Ainsley Hawthorn, President
Ainsley Hawthorn, PhD, is a cultural historian, nonfiction author, and speaker originally from Steady Brook and now based in St. John’s. She blogs for Psychology Today, writes for a variety of publications, and edited the non-fiction anthology Land of Many Shores: Perspectives from a Diverse Newfoundland and Labrador. She also co-created Apocalypse Then, a CBC radio series that looked at past pandemics to shed light on the COVID experience. As past Executive Director of the Community Foundation of Newfoundland and Labrador, Ainsley has a background in grant-making and endowment funds. She served as WritersNL Vice-President and Chair of the Literary Awards Committee for two years before becoming President in 2021.
Mandie Thomson, Vice President
Mandie Thomson is from a small town in Ontario. She moved to the west coast of Newfoundland in the fall of 2023 and is absolutely loving it! Mandie thinks she was meant to be a Newfoundlander.
Mandie was a Customer Service Assistant at the Hanover Public Library in Ontario for 4 years. Last year she covered a maternity leave there, working as the Library Assistant of Technology; she learned so much and really enjoyed the work. Working at the Hanover library inspired Mandie to begin college; she is currently in her final term of the Library and Information Technician Diploma online through Mohawk College. Mandie continues to work full time as a Library Clerk, and she hopes to become a Library Technician after finishing college.
Prior to working in libraries, Mandie earned a Bachelor of Arts from McMaster University. She double-majored in English Literature and Cognitive Science of Language. She also has a Master of Arts from McMaster, majoring in English Literature.
Mandie has been writing since public school, and always knew she wanted to be an author. Her work has not yet been published because she has been so busy with school, but she is excited to devote more time to her craft. She also can’t think of a better place to write than beautiful Newfoundland.
Weston Raske, Treasurer
Weston Raske was born in Calgary, AB but has lived in St. John’s since the age of two. He graduated with a Bachelor of Commerce Honours (Co-operative) degree from Memorial University of Newfoundland in 1992 and went on to earn his Chartered Professional Accountant (CPA) designation in 1995. For the first half of his career, Weston worked in public accounting with firms such as Ernst and Young and Grant Thornton. Since 2011, he has been employed as a senior manager in finance and accounting with Vision33 Canada Inc. a private company with a global reach in delivering information technology solutions for both private and public organizations. He has also previously served as Treasurer on the Board of TechNL.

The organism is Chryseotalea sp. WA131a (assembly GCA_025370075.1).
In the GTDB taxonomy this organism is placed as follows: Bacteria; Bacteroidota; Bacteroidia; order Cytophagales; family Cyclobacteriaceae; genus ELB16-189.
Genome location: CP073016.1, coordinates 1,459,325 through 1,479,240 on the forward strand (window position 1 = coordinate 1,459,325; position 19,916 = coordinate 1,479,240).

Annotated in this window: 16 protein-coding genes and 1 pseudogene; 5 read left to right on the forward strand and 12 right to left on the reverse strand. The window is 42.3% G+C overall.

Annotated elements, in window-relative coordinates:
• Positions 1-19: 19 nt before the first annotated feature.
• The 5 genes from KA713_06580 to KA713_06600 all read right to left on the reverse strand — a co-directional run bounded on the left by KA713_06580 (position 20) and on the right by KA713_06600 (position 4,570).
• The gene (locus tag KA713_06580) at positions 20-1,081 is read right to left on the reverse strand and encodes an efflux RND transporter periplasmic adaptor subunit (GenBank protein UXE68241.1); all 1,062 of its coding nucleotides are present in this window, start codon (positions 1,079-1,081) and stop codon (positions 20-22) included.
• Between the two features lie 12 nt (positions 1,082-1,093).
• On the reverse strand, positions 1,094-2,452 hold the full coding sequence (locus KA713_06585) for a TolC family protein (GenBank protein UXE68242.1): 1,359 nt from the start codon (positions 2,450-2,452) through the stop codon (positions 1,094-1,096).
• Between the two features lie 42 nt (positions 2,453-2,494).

During the pandemic, Weston wrote his first novel, The Dirty Dozen, and self-published it in May, 2023. He is currently working on a second novel in the series, tentatively titled South China Sea.
He married the love of my life, Judy, in 1994, and together they have raised two children. Weston has wide and varied interests with a love of the outdoors, various sports, watch collecting, and vintage automobiles – such as his beloved 1965 Mustang coupe. You might also catch Weston cruising around town on his Suzuki Boulevard motorcycle
Teresita Dziadura, Secretary
Teresita E. Dziadura is a speculative fiction writer from St. John’s, NL. She is an insurance broker by day and a writer by night. In a previous life, she studied biology and chemistry at MUN. Her debut novel Corporate Invasion was launched in May 2021 by Engen Books. She also has a number of stories in best-selling anthologies with both Engen Books and the New Zealand publisher Black Hare Press. Additionally, for the last five years, Teresita has helped to produce a quarterly newsletter for her employer, Johnson Insurance. Teresita spent ten years volunteering with Girl Guides of Canada as a leader of the Rennie’s River Sparks Unit and seven years volunteering with Cabot Habitat for Humanity.
Stacey Oakley, St. John’s/Avalon Representative (2 year)
Stacey Oakley has lived on both coasts of Canada, and now calls St. John’s home along with her cat, Sophia. She has a Bachelor of Arts, with a Major in Art History & Visual Studies and a Minor in Social Justice Studies and a Post-Grad Diploma in Cultural Resource Management from the University of Victoria as well as a Diploma in Executive Office Administration from the College of the North Atlantic, during which she completed an internship with WritersNL.
She has independently published two novels, Hunter’s Soul and The Necromancer, and four short stories, with sequels to both novels in the works. Her literary interests encompass both fiction and non-fiction, though her own work is primarily fantasy. She enjoys taking on new challenges, whether it’s in writing or in life.
Collin Glavac, St. John’s/Avalon Representative (1 year)
Collin Glavac is a #1 Bestselling Amazon author. He moved to Newfoundland two years ago with no job, friends, or family in town, but purely to write by the ocean.
He completed his B.A. and M.A. at Brock University. He has written, directed, and acted in two original stage plays: In Real Life and LoveSpell. Collin has written four self-published books: Ghosts of Guatemala, Operation Nicaragua, and Cuban Conspiracy, (spythriller trilogy) and Vaulter’s Magic, (young adult urban-fantasy), which he also does the voice acting for on audiobook. He is frantically working on the sequel, and you can catch him handselling at local markets and events.